These comics butt heads on 'Roseanne.' But their tweets are worth reading.

Roseanne Barr is a transphobic, conspiracy theory-pushing right-wing radical — with a slot on primetime TV.

Naturally, people have a lot of opinions about the "Roseanne" reboot.

Photo by Alberto E. Rodriguez/Getty Images.


The show premiered on March 27 on ABC to 18 million viewers, exceeding expectations and prompting a (weirdly) ratings-obsessed Trump to give Barr a ring to send congratulations. *eye roll*

One person who had some thoughts on the reboot was actress and comedian Sarah Silverman.

Photo by Tara Ziemba/AFP/Getty Images.

Silverman tweeted on Thursday night that she "loved" the modernized series and its "familiar feeling of the old but [with] comedy [and] content so totally of this moment, like the angst within close families over politics."

What the liberal Silverman didn't address, though, is Barr's lengthy list of extreme attitudes and behaviors. The 65-year-old has used her platform to legitimize several far-right conspiracy theories — including Pizzagate and the "cover-up" surrounding the death of Democratic National Convention staffer Seth Rich — and she has routinely peddled transphobic, anti-Muslim, and anti-Semitic rhetoric through her work and social media presence.  

Fellow actor and comedian Kumail Nanjiani chimed in to remind Silverman what a mess Barr really has been.

Photo by Emma McIntyre/Getty Images.

Replying to Silverman's tweet, Nanjiani explained he couldn't bring himself to watch Barr — "a person who mocks teens whose friends were murdered [and] who traffics in conspiracy theories that damage our world [and] reality."

Nanjiani was referring to a now-deleted tweet Barr posted claiming Parkland teen David Hogg, who's become a vocal advocate for gun control in the wake of his school's mass shooting in February, was giving a "Nazi salute" at the March for Our Lives rally. The ridiculous conspiracy theory has been widely debunked by fact-checkers.

In a follow-up tweet, "The Big Sick" star noted that, while he understands Barr is portraying a fictional character on TV, the real Roseanne's opinions and actions have made it impossible for him to support the sitcom — a view poignantly reiterated in a thoughtful New York Times op-ed from writer and feminist powerhouse Roxane Gay.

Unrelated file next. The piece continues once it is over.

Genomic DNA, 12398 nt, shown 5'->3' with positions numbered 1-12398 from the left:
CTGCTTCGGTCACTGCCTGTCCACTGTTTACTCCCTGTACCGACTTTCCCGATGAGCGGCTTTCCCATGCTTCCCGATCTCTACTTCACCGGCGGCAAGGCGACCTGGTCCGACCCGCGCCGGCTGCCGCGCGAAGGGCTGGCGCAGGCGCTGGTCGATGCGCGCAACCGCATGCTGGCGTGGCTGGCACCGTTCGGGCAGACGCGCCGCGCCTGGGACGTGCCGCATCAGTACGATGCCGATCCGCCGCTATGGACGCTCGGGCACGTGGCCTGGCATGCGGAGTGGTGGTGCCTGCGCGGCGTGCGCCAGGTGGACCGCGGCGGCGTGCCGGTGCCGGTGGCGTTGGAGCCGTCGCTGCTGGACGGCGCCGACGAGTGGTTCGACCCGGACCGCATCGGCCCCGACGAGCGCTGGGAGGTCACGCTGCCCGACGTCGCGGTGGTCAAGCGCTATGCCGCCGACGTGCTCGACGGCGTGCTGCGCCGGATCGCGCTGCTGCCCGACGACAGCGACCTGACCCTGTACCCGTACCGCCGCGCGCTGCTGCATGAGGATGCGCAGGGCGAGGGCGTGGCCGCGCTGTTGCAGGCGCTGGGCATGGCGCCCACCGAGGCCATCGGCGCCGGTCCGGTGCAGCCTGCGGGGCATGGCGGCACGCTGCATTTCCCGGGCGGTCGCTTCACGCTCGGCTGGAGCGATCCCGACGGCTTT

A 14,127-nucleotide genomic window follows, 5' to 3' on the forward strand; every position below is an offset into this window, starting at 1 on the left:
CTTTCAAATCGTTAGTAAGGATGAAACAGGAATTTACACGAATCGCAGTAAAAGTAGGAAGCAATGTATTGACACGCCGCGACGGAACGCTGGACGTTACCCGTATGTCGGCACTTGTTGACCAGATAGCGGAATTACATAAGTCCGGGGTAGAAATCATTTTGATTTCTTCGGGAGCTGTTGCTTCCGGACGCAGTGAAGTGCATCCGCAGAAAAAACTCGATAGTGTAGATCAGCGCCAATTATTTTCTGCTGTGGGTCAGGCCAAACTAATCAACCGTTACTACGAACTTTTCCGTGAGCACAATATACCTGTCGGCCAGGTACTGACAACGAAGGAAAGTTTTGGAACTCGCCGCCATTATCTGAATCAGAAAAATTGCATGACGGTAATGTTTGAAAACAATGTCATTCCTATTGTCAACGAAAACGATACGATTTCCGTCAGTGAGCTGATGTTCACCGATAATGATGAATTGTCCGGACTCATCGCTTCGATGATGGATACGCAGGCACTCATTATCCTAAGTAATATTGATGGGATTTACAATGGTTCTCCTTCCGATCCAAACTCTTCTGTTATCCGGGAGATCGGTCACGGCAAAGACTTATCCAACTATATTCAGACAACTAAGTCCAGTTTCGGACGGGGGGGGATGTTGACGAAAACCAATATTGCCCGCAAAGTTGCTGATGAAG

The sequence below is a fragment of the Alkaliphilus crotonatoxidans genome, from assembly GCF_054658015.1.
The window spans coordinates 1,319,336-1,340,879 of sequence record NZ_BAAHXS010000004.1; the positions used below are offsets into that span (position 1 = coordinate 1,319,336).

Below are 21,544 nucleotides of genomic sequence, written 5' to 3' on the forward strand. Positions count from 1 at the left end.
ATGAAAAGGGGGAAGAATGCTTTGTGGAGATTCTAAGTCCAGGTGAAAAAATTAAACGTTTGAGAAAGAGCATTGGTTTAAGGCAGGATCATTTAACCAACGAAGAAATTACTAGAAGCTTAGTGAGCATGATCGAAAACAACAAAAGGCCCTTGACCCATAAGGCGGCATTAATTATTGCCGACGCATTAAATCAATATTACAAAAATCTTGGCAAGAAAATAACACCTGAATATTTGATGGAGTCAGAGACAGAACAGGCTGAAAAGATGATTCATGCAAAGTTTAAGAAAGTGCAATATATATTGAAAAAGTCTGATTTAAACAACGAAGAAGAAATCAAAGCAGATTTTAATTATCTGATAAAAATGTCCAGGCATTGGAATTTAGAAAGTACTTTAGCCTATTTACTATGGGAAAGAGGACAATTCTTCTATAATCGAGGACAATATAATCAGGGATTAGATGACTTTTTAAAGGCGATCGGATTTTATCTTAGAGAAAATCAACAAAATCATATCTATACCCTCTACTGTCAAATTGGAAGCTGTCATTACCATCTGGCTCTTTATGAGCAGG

Silverman responded, "Look — I muted [Roseanne] years ago. But I think the show could [be] good is all."

Silverman — whose own series on Hulu focuses in part on bridging the gap between red and blue America — said the show is made by "lots of people [she] loves."

She also noted one particular storyline in the reboot's premiere she felt was significant: The elder Conners (played by Barr and John Goodman) "resisting, learning," and then finally "accepting" their grandson's preference for wearing skirts and nail polish.

That evolution, Silverman wrote, is "how change happens."

One refreshing thing about the online exchange? It didn't ruin a friendship! It didn't get snarky or mean-spirited!

Their dialogue was civil and respectful, and in the end, they seemed to agree to disagree about the show.

Silverman ended her last message to Nanjiani with, "LOVE U."

Nanjiani concluded "❤️ you too a lot."

When it comes to Barr's bigotry — or any suggestion that one human is worth less than another — we can't agree to disagree. Her views are wrong and harmful. Full stop.

But when we're debating with good-intentioned people in our lives who we happen to disagree with, know that even the fiercest debates can still end with heart emojis.

Terence Power / TikTok

A video of a busker in Dublin, Ireland singing "You've Got a Friend in Me" to a young boy with autism is going viral because it's just so darn adorable. The video was filmed over a year ago by Terence Power, the co-host of the popular "Talking Bollox Podcast."

It was filmed before face masks were required, so you can see the boy's beautiful reaction to the song.

Power uploaded it to TikTok because he had just joined the platform and had no idea the number of lives it would touch. "The support on it is unbelievable. I posted it on my Instagram a while back and on Facebook and the support then was amazing," he told Dublin Live.

"But I recently made TikTok and said I'd share it on that and I'm so glad I did now!" he continued.